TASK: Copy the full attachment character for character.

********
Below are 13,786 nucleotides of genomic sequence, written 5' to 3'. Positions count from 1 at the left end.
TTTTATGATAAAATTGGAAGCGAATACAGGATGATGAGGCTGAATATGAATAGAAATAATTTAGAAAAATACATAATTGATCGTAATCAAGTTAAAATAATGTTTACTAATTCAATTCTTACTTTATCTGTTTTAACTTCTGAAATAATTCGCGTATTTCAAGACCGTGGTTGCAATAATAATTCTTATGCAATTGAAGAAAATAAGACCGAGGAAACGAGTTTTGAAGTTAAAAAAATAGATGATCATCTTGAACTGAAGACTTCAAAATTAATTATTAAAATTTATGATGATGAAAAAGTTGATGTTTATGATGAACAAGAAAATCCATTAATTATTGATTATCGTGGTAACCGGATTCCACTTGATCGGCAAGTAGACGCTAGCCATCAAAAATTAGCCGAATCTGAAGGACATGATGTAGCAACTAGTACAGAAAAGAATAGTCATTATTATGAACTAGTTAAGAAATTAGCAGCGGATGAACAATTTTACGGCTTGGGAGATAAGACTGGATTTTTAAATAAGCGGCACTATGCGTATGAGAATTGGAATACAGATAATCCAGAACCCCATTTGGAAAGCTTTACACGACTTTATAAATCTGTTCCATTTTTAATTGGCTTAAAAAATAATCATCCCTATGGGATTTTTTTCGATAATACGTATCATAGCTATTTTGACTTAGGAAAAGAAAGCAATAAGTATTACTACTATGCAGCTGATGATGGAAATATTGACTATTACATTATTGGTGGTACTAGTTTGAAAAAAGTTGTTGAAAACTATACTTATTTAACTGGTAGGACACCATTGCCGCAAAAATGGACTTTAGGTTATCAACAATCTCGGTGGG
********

Below are 13,786 nucleotides of genomic sequence, written 5' to 3'. Positions count from 1 at the left end.
TTTTATGATAAAATTGGAAGCGAATACAGGATGATGAGGCTGAATATGAATAGAAATAATTTAGAAAAATACATAATTGATCGTAATCAAGTTAAAATAATGTTTACTAATTCAATTCTTACTTTATCTGTTTTAACTTCTGAAATAATTCGCGTATTTCAAGACCGTGGTTGCAATAATAATTCTTATGCAATTGAAGAAAATAAGACCGAGGAAACGAGTTTTGAAGTTAAAAAAATAGATGATCATCTTGAACTGAAGACTTCAAAATTAATTATTAAAATTTATGATGATGAAAAAGTTGATGTTTATGATGAACAAGAAAATCCATTAATTATTGATTATCGTGGTAACCGGATTCCACTTGATCGGCAAGTAGACGCTAGCCATCAAAAATTAGCCGAATCTGAAGGACATGATGTAGCAACTAGTACAGAAAAGAATAGTCATTATTATGAACTAGTTAAGAAATTAGCAGCGGATGAACAATTTTACGGCTTGGGAGATAAGACTGGATTTTTAAATAAGCGGCACTATGCGTATGAGAATTGGAATACAGATAATCCAGAACCCCATTTGGAAAGCTTTACACGACTTTATAAATCTGTTCCATTTTTAATTGGCTTAAAAAATAATCATCCCTATGGGATTTTTTTCGATAATACGTATCATAGCTATTTTGACTTAGGAAAAGAAAGCAATAAGTATTACTACTATGCAGCTGATGATGGAAATATTGACTATTACATTATTGGTGGTACTAGTTTGAAAAAAGTTGTTGAAAACTATACTTATTTAACTGGTAGGACACCATTGCCGCAAAAATGGACTTTAGGTTATCAACAATCTCGGTGGG